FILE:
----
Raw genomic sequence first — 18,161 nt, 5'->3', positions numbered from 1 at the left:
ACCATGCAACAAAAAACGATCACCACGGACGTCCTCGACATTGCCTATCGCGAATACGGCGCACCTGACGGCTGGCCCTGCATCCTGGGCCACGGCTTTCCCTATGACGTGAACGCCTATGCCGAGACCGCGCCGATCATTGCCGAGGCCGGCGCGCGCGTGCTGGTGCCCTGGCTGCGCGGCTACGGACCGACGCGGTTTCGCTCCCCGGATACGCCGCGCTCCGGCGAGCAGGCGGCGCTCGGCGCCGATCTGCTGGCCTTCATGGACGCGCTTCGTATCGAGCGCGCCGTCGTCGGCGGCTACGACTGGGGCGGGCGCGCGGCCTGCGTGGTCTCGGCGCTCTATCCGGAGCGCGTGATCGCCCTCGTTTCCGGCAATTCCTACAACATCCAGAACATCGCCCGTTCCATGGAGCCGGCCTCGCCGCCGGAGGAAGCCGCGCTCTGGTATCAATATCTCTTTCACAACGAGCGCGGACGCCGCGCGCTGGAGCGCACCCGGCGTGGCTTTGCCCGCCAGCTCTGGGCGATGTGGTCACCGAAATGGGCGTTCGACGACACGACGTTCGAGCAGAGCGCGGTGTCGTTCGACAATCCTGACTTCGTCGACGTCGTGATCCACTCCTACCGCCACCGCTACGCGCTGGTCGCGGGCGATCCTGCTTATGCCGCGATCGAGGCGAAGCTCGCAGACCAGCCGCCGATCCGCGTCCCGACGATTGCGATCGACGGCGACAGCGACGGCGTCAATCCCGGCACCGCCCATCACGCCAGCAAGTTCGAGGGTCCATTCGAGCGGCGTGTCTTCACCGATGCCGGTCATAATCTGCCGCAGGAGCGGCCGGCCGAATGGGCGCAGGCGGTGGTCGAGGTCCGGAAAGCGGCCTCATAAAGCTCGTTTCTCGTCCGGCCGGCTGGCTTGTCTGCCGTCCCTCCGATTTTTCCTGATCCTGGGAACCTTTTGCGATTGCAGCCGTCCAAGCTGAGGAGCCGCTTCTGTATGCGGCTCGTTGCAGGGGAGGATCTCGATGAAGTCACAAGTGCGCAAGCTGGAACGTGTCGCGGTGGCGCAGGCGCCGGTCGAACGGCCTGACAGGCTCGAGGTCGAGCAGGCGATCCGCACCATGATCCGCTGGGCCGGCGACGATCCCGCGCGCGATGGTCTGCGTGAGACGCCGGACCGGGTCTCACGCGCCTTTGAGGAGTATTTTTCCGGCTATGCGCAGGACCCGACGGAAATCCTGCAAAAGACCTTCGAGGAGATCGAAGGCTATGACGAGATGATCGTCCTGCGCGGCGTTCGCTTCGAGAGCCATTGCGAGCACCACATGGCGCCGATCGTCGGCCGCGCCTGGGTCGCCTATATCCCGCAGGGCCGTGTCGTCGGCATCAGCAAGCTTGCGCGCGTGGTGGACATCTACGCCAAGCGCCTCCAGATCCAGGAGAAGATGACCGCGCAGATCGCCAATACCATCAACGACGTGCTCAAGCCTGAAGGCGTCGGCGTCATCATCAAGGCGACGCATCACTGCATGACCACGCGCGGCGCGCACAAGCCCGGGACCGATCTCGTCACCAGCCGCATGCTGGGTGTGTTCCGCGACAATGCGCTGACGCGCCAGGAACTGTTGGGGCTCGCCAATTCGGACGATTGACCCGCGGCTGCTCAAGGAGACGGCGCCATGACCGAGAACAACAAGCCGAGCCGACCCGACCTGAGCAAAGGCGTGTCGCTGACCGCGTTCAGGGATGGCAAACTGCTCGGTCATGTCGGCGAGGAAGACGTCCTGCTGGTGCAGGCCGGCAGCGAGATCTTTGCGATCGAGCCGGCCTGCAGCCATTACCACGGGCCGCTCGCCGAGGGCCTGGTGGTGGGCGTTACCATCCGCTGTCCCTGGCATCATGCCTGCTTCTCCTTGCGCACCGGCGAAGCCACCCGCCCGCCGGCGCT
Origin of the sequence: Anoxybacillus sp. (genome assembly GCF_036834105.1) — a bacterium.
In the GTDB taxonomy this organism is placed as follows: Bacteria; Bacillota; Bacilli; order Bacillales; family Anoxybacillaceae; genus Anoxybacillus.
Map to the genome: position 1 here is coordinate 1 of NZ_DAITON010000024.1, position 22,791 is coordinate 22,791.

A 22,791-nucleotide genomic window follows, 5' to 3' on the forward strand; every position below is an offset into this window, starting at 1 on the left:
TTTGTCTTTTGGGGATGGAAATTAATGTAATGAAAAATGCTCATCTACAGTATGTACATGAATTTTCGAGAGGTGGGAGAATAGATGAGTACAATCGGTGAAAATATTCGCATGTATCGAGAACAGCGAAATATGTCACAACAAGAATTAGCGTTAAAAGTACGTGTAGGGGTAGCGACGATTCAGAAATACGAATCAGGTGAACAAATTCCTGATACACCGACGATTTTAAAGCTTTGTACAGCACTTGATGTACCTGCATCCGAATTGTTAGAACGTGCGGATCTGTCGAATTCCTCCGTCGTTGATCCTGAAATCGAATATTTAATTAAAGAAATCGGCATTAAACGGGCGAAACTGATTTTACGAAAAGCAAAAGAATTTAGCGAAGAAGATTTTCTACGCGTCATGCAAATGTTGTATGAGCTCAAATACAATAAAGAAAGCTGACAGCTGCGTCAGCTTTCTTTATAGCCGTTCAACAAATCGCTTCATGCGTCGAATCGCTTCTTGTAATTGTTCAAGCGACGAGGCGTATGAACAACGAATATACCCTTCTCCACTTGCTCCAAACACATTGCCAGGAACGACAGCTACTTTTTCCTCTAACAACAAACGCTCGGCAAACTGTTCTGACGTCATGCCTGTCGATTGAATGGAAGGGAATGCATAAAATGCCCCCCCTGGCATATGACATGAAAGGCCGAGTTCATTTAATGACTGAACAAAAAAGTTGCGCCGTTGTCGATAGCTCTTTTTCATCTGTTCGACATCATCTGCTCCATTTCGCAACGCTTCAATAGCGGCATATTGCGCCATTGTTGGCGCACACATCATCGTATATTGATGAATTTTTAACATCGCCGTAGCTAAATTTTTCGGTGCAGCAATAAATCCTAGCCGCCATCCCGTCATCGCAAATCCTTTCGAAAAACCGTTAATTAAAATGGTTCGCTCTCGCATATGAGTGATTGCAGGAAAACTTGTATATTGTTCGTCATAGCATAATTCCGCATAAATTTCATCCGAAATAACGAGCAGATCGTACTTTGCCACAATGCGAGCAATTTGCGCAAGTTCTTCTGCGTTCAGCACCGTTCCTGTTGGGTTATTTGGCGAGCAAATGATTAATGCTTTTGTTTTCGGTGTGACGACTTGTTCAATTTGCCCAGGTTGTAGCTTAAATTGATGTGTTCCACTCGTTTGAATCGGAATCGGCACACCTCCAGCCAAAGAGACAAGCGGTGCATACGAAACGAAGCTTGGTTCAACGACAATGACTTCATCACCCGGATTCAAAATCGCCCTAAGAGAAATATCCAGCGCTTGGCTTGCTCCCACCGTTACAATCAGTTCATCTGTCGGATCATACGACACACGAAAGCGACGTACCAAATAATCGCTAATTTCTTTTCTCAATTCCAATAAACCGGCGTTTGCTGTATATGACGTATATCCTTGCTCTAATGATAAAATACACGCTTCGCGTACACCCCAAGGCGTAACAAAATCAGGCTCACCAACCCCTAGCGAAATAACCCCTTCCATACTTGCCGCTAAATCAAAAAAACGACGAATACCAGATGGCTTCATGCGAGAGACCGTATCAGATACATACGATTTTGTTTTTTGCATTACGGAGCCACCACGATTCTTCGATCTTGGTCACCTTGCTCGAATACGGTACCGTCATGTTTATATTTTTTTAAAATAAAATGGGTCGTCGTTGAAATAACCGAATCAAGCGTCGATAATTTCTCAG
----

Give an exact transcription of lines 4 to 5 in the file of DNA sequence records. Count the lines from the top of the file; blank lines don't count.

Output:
In the GTDB taxonomy this organism is placed as follows: Bacteria; Bacillota; Bacilli; order Bacillales; family Anoxybacillaceae; genus Anoxybacillus.
Map to the genome: position 1 here is coordinate 1 of NZ_DAITON010000024.1, position 22,791 is coordinate 22,791.